Wildlife reality show
Web cams open a window into lives of eagles, bears and other wild things.
© Raptor Resource Project
In 2013, the Decorah eagles disappointed millions when they built a new nest away from the web cam.
In the northeast Iowa town of Decorah, a pair of nesting bald eagles have become an international phenomenon.
Not only do they have a constant stream of live video, but avid watchers are snatching the best episodes — capturing the many dramas that go on in and around the nest — and posting them on Youtube for everyone to enjoy.
In January, the eagles court and get the nest ready. In the last half of February, Mom Decorah lays the eggs. At the end of March, the eggs hatch, and in April and May, viewers can watch the eaglets grow.
The spring of 2018 was a dramatic one in Decorah. Mom Decorah's three eggs hatched and all was going well until April 18, when Dad Decorah, devoted father to 31 eaglets over the years, disappeared and a UME, unidentified male eagle, began hanging around the nest. After a fruitless search, locals decided Dad was gone for good.
A second webcam focuses on a newer nest called Decorah North, and the eagles are known as Mr. and Mrs. North. Typically, Mrs. North lays eggs a little later. In 2018, she laid just one, and in mid-March it collapsed, apparently from a faulty shell. But the pair tried again, and in mid-April, Mrs. North laid two new eggs.
Both hatched in mid-May, but when the eaglets were five and seven days old, they died due to a strike of black flies that carried a pathogen that overwhelmed their immune systems, combined with heat and humidity.
There's also a Minnesota DNR web cam on two bald eagles in St. Paul. They have produced three eggs a year since 2013, usually laying in mid-February. The DNR shares updates and details on its Facebook page.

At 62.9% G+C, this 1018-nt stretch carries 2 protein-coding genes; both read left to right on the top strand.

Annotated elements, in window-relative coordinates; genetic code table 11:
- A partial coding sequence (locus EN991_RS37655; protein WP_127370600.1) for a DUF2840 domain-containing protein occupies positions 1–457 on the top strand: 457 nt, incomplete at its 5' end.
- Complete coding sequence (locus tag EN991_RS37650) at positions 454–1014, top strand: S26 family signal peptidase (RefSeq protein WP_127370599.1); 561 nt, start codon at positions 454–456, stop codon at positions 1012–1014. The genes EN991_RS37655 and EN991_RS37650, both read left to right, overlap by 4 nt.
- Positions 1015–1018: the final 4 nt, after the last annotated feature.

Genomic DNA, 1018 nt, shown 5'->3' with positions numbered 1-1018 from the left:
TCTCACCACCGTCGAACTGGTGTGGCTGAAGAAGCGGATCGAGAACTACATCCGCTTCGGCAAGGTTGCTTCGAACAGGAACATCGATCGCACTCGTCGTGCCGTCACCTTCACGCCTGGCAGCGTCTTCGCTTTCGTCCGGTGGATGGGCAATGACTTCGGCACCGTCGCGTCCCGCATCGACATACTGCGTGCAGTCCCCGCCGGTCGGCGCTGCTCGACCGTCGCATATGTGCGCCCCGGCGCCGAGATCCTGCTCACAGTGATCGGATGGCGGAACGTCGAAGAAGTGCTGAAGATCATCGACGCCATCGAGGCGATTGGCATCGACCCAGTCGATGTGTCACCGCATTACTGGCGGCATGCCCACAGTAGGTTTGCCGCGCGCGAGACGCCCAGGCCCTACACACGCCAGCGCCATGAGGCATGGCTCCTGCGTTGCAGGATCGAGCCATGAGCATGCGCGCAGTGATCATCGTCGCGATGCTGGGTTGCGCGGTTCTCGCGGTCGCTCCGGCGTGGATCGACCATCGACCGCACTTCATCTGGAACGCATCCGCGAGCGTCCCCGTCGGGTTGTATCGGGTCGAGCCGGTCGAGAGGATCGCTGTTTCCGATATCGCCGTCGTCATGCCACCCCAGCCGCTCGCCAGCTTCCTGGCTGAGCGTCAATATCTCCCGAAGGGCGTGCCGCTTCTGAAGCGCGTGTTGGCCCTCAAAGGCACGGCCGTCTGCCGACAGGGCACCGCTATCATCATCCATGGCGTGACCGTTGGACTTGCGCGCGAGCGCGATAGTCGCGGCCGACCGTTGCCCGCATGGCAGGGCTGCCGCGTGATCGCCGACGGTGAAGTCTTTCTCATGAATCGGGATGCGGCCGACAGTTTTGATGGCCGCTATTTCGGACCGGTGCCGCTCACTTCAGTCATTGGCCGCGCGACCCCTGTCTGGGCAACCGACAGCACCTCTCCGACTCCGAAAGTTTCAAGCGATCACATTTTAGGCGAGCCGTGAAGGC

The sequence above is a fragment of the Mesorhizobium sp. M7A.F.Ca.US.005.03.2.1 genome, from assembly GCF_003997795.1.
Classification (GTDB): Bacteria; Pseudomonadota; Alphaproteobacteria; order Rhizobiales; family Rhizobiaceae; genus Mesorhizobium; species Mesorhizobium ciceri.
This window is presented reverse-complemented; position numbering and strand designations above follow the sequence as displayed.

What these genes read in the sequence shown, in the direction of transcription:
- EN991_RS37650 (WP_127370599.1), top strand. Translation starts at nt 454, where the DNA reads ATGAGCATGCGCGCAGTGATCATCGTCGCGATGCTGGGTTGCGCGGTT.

There's also a web cam on a bald-eagle nest next to an Alcoa aluminum plant in Davenport, Iowa. Liberty and Justice usually lay their first egg in late February.
On the stretch of the Mississippi River between Fulton and Savanna, Ill., the Stewards of the Upper Mississippi River Refuge have installed webcams in several locations.
One is on a bald-eagle nest near Lock and Dam 13, where Hope and first one, then two males, Valor I and II, raised eaglets. In March 2017, however, Hope disappeared from the nest while fending off an attack from two other eagles, and the Valors successfully raised two chicks while defending the nest from subsequent attacks.
In late fall, a new, young female appeared on the nest with the Valors. She has been named Starr, and in mid-February 2018, she laid two eggs. The two Valors continue to parent dutifully, and their home is known as the Trio Nest.
Another camera is in the Great Spirit Bluff peregrine falcon nest box high above the Mississippi near La Crescent, Minn. It's occupied by Newman and Michelle, who laid four eggs in late March and early April of 2017.
In the northern Chicago suburb of Evanston, there's a webcam on a peregrine falcon nesting box on the Evanston Public Library. Nona and Squawker lay their first eggs at the end of March, with hatches in early May. However, in 2017 they left the nest and have not returned.
For five years, Pebbles and Bam Bam successfully raised young at a peregrine falcon nest box on the Consolidated Grain Elevator in Savanna. However, in 2015, Bam Bam failed to return.
In the northern Minnesota town of Ely, the North American Bear Center has web cams in the dens of its four resident bears, Ted, Honey, Lucky and young Holly, rescued from a forest fire in Arkansas.
Also in Ely, you can watch the resident wolves at the International Wolf Center.
On Isle Royale in Lake Superior, Rolf Peterson and John Vucetich have posted fascinating journal entries and amazing photos from their long-running Winter Study of the island's wolves and moose.
Last updated on May 27, 2018